Commuting by bike is an L.A. adventure
I pedaled to work Monday morning, which I had never done before because all things considered, I’d like to go on living a while longer.
Yes, I admit it. I’m afraid to bike city streets in Los Angeles.
That’s partly because I had a nasty bike accident several years ago, resulting in a head injury that erased all memory of what caused the crash. And it’s partly because riding a bike on streets jammed with vehicles, many of them piloted by distracted and incompetent drivers, seems like a terrible idea. I don’t swim in shark tanks, either.
In 2009, 22 cycling deaths and 3,800 collisions involving bicycles were reported in Los Angeles County. That’s according to the Los Angeles County Bicycle Coalition. On Tuesday morning, I attended a court hearing in the case of a driver charged with hitting a cyclist and leaving the scene in September in Boyle Heights. The injured cyclist died after being struck by another vehicle.
So why was I on two wheels Monday morning?
Because we now have more bike lanes and cyclists than ever, and I wanted to see whether that makes pedaling a little more inviting. The city of Los Angeles added 100 miles of bike lanes in 2013, bringing the total citywide to about 350. This year, the plan is to add 40 miles, with hundreds more in years to come.
But while cyclists are thrilled, motorists are steamed, especially where the addition of bike lanes has meant the subtraction of car lanes.
I asked Michelle Mowery, the city’s bike coordinator, if she’d ride with me before we talked these things over. She brought an office assistant and the three of us rode downtown from my house in Silver Lake — a 30-minute commute, or about 10 minutes longer than it takes me by car.
I’m happy to say we suffered no major injuries, but it was a little hairy on Glendale Boulevard, which has no bike lanes. When Glendale turned into 2nd Street, we had a bike lane all the way into the tunnel under Bunker Hill, where stanchions marked a welcome three-foot separation between cars and bikes.
But the tunnel also happens to be a flash point in the battle between cars and bikes. There used to be two lanes of traffic through it in each direction, but in November, it became one in each direction for vehicles, and one in each direction for bikes.
Lots of traffic jams, particularly heading west through the tunnel in the evening rush, which is no longer a rush. I’ve gotten tangled up in it myself. I’ve given up on the tunnel and tried alternative routes out of downtown, but so has everybody else, and there’s no easy way out.
I’ve heard countless complaints along the lines of, “What were they thinking?” or, “Did they bother to do a study first?” Motorists also note that while they are stuck sitting through red lights, for the sake of accommodating cyclists, they rarely see any cyclists.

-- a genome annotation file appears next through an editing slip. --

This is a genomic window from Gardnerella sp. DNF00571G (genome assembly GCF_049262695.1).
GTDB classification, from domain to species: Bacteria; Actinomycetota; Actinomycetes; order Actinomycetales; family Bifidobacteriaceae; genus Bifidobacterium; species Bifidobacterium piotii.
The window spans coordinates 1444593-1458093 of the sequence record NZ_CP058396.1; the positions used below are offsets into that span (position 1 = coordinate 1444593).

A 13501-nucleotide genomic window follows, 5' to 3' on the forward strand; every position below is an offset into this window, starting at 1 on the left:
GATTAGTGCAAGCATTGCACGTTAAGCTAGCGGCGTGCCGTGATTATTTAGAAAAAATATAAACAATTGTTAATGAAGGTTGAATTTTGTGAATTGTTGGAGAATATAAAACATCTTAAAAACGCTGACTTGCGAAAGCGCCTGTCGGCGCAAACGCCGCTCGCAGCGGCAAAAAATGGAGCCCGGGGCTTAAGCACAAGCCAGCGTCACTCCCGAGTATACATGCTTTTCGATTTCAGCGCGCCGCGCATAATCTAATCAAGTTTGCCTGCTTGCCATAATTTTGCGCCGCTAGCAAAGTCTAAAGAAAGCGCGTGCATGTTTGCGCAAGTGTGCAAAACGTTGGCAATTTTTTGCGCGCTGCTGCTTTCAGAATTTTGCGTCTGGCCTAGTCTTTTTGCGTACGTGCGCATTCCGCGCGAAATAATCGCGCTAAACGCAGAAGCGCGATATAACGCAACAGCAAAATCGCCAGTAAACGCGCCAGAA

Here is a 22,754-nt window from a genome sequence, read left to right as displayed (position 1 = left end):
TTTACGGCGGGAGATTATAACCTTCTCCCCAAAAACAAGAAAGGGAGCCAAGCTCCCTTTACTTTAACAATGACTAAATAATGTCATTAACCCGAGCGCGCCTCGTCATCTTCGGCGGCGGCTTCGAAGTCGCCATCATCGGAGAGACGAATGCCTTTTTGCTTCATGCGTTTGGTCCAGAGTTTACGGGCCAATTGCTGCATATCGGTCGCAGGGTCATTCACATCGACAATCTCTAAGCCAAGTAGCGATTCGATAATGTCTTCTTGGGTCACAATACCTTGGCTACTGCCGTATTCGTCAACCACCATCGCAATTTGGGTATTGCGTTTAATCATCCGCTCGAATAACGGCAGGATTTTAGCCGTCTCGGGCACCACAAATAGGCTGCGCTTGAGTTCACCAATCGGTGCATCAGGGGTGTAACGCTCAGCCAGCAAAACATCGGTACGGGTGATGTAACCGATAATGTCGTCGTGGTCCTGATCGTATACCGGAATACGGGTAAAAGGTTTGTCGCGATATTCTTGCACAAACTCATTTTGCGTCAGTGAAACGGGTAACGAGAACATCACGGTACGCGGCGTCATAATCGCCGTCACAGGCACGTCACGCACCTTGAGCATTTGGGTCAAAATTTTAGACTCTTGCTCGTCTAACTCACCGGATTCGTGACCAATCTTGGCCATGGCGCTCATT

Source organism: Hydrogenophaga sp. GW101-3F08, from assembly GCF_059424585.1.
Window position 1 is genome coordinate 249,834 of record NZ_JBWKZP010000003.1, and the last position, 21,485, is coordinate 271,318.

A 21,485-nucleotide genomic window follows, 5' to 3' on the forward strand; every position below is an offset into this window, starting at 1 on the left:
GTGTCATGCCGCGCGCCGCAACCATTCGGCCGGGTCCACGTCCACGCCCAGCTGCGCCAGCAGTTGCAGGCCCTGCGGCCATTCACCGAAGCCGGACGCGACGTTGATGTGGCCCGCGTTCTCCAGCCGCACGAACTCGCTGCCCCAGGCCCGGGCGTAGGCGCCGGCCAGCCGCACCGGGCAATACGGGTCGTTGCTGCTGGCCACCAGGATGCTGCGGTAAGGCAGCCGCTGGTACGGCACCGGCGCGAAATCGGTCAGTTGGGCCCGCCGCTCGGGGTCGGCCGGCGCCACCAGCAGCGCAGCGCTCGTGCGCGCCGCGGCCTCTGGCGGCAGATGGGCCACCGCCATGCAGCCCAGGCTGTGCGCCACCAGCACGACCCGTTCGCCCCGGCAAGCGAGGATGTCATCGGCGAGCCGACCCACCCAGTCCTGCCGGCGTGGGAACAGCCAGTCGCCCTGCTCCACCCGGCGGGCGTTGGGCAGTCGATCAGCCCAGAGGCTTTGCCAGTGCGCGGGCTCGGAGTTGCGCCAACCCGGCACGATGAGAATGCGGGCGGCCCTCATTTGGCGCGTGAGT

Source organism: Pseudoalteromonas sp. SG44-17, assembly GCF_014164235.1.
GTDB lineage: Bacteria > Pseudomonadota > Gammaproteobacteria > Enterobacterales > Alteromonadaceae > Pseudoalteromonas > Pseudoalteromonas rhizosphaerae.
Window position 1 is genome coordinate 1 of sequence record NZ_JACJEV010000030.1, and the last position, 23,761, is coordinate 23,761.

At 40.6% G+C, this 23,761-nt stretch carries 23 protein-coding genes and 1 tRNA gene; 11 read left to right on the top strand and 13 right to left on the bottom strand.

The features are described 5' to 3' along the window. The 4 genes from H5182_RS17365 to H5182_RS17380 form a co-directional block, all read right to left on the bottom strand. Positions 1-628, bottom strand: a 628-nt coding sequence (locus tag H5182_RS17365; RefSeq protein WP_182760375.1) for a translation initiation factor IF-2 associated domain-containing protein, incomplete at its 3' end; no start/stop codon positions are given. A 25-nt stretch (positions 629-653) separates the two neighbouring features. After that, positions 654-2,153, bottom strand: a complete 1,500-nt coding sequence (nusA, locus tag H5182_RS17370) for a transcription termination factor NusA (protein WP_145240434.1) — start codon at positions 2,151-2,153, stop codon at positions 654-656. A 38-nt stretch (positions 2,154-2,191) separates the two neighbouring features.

The Department of Transportation insists that it studied a number of factors before laying down the bike lanes — there and elsewhere in the city. Though perhaps not to everyone’s satisfaction.
But growing pains are an expected part of the rollout, said Mowery, who promises improvements and more bikes shooting through the tunnel as soon as more bike arteries are connected. She said the goal is a network in which, no matter where you are in the city, you are within a mile of a bike lane or bike-friendly road. In one of the more ambitious projects, her staff is designing protected bikeways as part of the proposed Figueroa Street transformation between downtown and USC, but that’s got some businesses carping, so it’s not a sure deal.
Mowery wants bikes to be a safe, viable option for as much as 5% of commuters eventually. As it is, only 1% commute by bike, 14% by transit, 3% by walking and the rest by driving.
As I see it, 5% isn’t a big enough target, and the bicycle plan isn’t grand enough in a city with mostly bikeable terrain, great year-round weather and a health-conscious population.
That’s not Mowery’s fault. She’s dealing with infrastructure limitations and all the usual political realities. Too many motorists, merchants and homeowners stand in the way of a bold transformation in a city that desperately needs one, and no public official past or present has been brave enough to stand up to them for the greater good. But do they really think we can just go on adding cars to already clogged roads?
If the goal is to get more people to consider commuting by bike, we need more than painted white lines on the road and the rare buffer like the one in the tunnel. We need fully protected bikeways, so people of all ages can go for a ride without fear of getting hit by a bus.
We have dozens of major east-west and north-south thoroughfares in the San Fernando Valley and South Los Angeles, so why can’t one or two become bikeways at fixed hours?
Why can’t there be a no-parking day or two on one side of Olympic or Pico Boulevards, with the space turned over to cyclists?
In other cities, bike boulevards are becoming commonplace on residential thoroughfares. Stop signs, roundabouts, speed bumps and other impediments slow down and discourage automobile traffic and make it more convenient to travel by bike. But Los Angeles is missing out on the revolution.
“A lot of routes naturally lend themselves to” bike boulevards in Los Angeles, says Herbie Huff, a bike advocate and researcher at UCLA’s Institute of Transportation Studies.
So will I be commuting regularly by bicycle now?
I think I’ll hold off until it’s a little safer. But in the meantime, when I’m riding on four wheels, I’ll make sure to share the road with those much braver souls on two.
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